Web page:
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Russia makes moves to annex separatist regions in Ukraine

A boy rides a bicycle near an armored tank with a Ukrainian flag in the town of Izium, recently liberated by Ukrainian armed forces, in the Kharkiv region on Monday. Russian troops occupied Izium on April 1.
Oleksii Chumachenko
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SOPA Images/LightRocket via Getty Images
A boy rides a bicycle near an armored tank with a Ukrainian flag in the town of Izium, recently liberated by Ukrainian armed forces, in the Kharkiv region on Monday. Russian troops occupied Izium on April 1.

MOSCOW — Russia today made moves toward annexing parts of Ukraine it controls, as the leaders of the self-proclaimed Luhansk and Donetsk People's Republics said they would hold a four-day referendum to formally join the Russian Federation, starting as soon as Friday.

The announcement of the snap votes was followed by near-identical announcements in the partially Russian-occupied territories of Kherson and Zaporizhzhia in southern Ukraine.

"The long-suffering people of the Donbas deserve to be part of a Great Country, that they have always considered their homeland," wrote Denis Pushillin, the separatist leader of the Donetsk People's Republic, in a letter to Russian President Vladimir Putin.

The choreographed series of events was reminiscent of the Russian leader's announcement to send tens of thousands of troops into Ukraine in February – following sudden appeals for "security guarantees" from the self-declared east Ukrainian republics.

Should the referendums proceed as planned, they would take place against the backdrop of a fast-moving Ukrainian counteroffensive that has seen Russian forces cede large swaths of territory in the Kharkiv region, in what Kremlin insists has been a limited "special military operation" to date.

But Mykhailo Podolyak, a top adviser to Ukraine's President Volodymyr Zelenskyy, tells NPR that Russia doesn't have the capability to host an annexation vote in the parts of Ukraine it occupies.

"It's just propaganda for a domestic audience," said Podolyak. "The Russians want the battlefield to appear level."

Podolyak says the Russians will make it look like it's the will of the people of these regions to join Russia, but it's impossible to get a sense of what they really want amid the violence of war.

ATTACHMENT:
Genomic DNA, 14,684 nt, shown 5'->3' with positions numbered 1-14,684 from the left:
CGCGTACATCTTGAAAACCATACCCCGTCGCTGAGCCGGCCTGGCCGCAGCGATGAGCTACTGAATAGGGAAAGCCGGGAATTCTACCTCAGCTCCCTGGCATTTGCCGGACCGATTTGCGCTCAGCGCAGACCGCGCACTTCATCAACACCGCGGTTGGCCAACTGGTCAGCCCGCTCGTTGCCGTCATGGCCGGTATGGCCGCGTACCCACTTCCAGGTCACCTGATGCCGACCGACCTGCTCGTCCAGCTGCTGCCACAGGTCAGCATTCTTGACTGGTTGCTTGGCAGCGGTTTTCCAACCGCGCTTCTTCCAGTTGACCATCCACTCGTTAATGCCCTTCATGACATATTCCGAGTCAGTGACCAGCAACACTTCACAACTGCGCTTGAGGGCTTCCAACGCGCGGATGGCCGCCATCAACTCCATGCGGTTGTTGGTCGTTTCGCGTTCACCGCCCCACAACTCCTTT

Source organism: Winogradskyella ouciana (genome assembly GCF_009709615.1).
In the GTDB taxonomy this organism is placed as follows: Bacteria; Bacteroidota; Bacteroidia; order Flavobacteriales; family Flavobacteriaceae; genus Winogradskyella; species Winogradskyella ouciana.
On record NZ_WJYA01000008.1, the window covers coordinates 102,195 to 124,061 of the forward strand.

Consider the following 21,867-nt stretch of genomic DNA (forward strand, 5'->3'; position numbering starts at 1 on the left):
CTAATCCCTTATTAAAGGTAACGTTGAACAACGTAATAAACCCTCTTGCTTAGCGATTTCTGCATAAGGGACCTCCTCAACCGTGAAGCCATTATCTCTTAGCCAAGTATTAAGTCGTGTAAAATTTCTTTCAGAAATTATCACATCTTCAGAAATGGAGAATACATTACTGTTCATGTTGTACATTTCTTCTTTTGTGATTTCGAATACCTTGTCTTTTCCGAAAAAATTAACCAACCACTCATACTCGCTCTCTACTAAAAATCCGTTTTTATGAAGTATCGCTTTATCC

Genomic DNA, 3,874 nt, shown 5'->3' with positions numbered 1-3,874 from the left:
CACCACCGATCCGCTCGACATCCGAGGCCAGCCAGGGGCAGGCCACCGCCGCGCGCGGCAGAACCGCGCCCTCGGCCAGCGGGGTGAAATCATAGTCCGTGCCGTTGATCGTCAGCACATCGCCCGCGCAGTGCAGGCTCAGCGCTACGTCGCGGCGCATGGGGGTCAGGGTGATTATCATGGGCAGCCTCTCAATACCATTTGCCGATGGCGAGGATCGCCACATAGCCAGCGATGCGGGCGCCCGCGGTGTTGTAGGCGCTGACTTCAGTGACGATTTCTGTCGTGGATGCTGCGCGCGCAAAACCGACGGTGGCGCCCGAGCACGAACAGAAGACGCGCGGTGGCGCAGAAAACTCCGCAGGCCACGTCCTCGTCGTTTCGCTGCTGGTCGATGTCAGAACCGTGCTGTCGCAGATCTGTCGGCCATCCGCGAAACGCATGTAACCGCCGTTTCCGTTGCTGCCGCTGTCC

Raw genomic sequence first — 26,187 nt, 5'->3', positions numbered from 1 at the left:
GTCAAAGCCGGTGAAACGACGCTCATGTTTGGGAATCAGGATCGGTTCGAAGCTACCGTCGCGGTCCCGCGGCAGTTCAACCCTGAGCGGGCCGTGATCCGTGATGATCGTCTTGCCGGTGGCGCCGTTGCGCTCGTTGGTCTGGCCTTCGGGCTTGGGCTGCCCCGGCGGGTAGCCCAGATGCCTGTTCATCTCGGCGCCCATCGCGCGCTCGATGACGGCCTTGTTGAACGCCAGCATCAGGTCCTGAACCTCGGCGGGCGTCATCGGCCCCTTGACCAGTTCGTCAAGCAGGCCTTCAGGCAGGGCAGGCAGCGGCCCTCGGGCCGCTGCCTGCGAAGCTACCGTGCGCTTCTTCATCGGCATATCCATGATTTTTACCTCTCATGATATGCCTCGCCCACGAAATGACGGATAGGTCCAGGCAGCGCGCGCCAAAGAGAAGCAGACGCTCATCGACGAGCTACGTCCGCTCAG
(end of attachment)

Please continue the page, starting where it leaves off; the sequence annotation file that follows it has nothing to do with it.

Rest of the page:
Attending the 77th United Nations General Assembly in New York, Linda Thomas-Greenfield, the U.S. Representative to the United Nations, and Ukrainian Foreign Minister Dmytro Kuleba condemned the referendum announcement, as did French President Emmanuel Macron and German Chancellor Olaf Scholz.

NATO Secretary General Jens Stoltenberg tweeted: "Sham referendums have no legitimacy & do not change the nature of Russia's war of aggression against Ukraine. This is a further escalation in Putin's war. The international community must condemn this blatant violation of international law & step up support for Ukraine."

In a post on social media, Dmitry Medvedev, Russia's former president and current deputy secretary of the Kremlin's security council, insisted the votes would give Moscow the right to mobilize additional forces.

"Encroachment onto Russian territory is a crime which allows you to use all the forces of self defense," Medvedev said in a post on Telegram.

Observers saw the moves as an attempt to give quasi-legal backing to expand a military campaign that the Kremlin has forbidden Russians to call a war.

The move "formally gives Putin the right and, as it were, moral justification, to rechristen the special operation as a war and move towards mobilization and hitting Ukrainian targets, that were previously left untouched, and even abstractly threaten nuclear war," writes Alexander Baunov, a Russian analyst with the Carnegie Endowment for International Peace.

Members of Russia's parliament, the Duma, passed sweeping legislation Tuesday introducing jail terms of up to 15 years for wartime acts — including surrendering and desertion – among its forces. Russian forces have long been thought to suffer from low morale among its troops.

The bill — which needs approval from Russia's upper chamber before moving on for Putin's signature — appeared to be an early signal the Kremlin was moving towards a long-rumored mass mobilization of its population.

Julian Hayda contributed to this report from Kyiv, Ukraine.

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